As investors continued to lose money, trust in new ICO projects also started fading. ICO Data, an ICO data aggregator, in September published a study which revealed that more than half the blockchain startups launched in 2018 failed to raise funds. Their data chart further shows that investment in new ICO projects is falling every month.
Mike Novogratz, former Goldman Sachs partner who now runs a crypto merchant bank dubbed as Galaxy Digital Holdings, recently told Bloomberg that the ICO market is “pretty much dead” right now.
“There was a lot of fraud, and there was a lot of hype, and people lost money,” stated Novogratz. “The Securities and Exchange Commission (SEC) was behind the curve, so they slammed on the brakes.”
“But the SEC doesn’t want to kill this innovation; we’ve spoken to them at length,” he added.
Novogratz believed that the ICO market is in the process of detoxifying itself, especially after an increase in scrutiny and crackdowns by the SEC. The bitcoin bull stated that the ICO market would undergo a complete overhaul before reappearing as a more compliant space to work in.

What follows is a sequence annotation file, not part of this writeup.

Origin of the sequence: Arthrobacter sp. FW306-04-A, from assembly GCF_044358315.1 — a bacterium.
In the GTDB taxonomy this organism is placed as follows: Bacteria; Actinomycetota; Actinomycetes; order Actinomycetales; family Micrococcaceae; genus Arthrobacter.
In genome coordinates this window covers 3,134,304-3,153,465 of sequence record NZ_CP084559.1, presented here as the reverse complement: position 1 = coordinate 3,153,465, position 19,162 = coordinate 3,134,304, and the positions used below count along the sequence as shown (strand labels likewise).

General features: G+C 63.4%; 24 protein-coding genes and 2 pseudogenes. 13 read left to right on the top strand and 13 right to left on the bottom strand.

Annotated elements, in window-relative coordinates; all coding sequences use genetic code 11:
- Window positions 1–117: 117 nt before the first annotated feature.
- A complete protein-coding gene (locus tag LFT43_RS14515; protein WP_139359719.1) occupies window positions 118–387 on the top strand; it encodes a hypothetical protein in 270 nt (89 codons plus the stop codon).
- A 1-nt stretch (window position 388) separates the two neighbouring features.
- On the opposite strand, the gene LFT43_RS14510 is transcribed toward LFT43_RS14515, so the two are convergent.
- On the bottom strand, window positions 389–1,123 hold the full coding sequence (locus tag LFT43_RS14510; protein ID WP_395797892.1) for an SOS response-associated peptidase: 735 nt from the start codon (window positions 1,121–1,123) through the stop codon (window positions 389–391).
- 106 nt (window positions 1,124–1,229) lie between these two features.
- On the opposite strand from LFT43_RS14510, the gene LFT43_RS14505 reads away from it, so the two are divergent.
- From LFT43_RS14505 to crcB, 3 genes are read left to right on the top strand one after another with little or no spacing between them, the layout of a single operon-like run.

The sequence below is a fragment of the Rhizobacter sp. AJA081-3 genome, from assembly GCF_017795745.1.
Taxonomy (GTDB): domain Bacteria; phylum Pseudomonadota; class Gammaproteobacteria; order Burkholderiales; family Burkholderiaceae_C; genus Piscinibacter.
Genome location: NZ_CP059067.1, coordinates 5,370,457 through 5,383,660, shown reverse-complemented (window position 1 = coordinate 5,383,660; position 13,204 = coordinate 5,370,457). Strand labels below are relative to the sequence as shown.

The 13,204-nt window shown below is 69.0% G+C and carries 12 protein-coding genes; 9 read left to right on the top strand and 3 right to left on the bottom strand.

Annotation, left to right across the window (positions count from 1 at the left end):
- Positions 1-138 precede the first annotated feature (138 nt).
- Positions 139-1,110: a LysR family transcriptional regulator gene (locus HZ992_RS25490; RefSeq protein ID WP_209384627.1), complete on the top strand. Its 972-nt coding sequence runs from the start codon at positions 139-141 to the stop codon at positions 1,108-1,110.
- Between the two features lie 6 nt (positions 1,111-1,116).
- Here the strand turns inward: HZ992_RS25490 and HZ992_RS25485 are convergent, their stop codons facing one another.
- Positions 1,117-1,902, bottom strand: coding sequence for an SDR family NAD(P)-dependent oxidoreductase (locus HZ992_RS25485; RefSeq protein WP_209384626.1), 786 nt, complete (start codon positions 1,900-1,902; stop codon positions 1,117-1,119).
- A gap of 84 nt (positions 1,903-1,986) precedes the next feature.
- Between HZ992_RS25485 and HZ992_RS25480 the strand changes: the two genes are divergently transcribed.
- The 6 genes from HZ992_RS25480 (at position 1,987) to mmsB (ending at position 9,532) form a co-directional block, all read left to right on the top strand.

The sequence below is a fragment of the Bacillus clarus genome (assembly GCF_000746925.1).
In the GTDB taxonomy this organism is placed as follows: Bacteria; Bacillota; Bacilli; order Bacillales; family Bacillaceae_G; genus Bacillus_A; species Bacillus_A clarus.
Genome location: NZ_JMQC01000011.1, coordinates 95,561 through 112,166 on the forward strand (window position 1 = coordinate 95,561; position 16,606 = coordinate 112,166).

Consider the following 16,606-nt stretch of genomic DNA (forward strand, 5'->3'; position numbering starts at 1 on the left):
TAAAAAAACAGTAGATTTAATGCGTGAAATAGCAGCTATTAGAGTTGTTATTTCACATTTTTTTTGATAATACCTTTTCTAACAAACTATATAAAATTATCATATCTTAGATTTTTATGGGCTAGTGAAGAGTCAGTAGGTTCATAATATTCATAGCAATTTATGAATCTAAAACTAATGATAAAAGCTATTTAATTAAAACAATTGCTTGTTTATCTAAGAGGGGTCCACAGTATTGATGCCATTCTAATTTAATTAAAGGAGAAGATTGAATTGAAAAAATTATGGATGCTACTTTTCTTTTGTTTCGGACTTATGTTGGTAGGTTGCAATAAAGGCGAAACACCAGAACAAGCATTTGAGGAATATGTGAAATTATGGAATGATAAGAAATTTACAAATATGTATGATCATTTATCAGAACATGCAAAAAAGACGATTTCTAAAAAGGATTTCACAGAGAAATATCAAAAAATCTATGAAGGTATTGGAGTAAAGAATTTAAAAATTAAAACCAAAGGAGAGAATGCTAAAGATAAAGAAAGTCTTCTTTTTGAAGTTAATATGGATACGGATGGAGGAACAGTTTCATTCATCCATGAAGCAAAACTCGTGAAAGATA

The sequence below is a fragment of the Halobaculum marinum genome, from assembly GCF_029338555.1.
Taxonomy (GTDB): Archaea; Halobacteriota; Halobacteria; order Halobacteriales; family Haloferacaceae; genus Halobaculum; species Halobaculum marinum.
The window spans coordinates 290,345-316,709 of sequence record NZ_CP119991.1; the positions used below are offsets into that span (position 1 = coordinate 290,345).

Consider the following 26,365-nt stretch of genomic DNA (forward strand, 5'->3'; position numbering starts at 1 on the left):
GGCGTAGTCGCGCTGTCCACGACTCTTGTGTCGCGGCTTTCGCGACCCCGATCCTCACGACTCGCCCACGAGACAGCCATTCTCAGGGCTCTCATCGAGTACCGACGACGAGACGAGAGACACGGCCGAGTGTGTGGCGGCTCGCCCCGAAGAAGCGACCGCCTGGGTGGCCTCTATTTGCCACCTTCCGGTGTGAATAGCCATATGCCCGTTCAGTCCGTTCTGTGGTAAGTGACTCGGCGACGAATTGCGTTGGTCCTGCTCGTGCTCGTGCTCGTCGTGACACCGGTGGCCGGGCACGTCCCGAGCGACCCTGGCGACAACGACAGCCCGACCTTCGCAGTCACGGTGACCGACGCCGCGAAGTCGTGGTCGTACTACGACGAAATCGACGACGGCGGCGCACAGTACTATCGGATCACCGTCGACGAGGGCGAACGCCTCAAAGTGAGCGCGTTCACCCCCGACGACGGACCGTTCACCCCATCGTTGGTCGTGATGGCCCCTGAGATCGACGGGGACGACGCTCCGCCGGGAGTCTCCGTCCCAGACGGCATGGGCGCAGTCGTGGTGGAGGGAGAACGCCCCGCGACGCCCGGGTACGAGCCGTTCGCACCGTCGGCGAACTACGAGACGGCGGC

“I think you’ll see a market for security tokens—a real estate portfolio that gets tokenized, for example,” he explained. “These aren’t things that go from $1 to $1,000. They’re things that yield 14 percent, and they’ll be sold to qualified buyers. That sounds a heck of a lot less sexy, but you’re going to see that business grow.”
Novogratz is not the first finance veteran to have declared the death of the ICO space. Earlier, Barry Silbert also said something similar on the lines of the Galaxy founder.
The ICO market is dead — over,” the Digital Currency Group founder had told CNBC on November 27. “You now have the lack of demand from ICOs. And you have all the sponsors of the ICOs who raised a bunch of bitcoin [and ether] that are now starting to sell that.”
ICO Not the End of Crypto
Nevertheless, like Novogratz, Silber also said that the end of ICOs does not necessarily mean the end of cryptos.
“We’re 5, 6, 7, times through this now,” he said. “The first couple of times you see your balance sheet drop by 80 percent, it’s kind of rough on the stomach. By the third or fourth time, you get used to it. Now we view this as a fantastic opportunity.”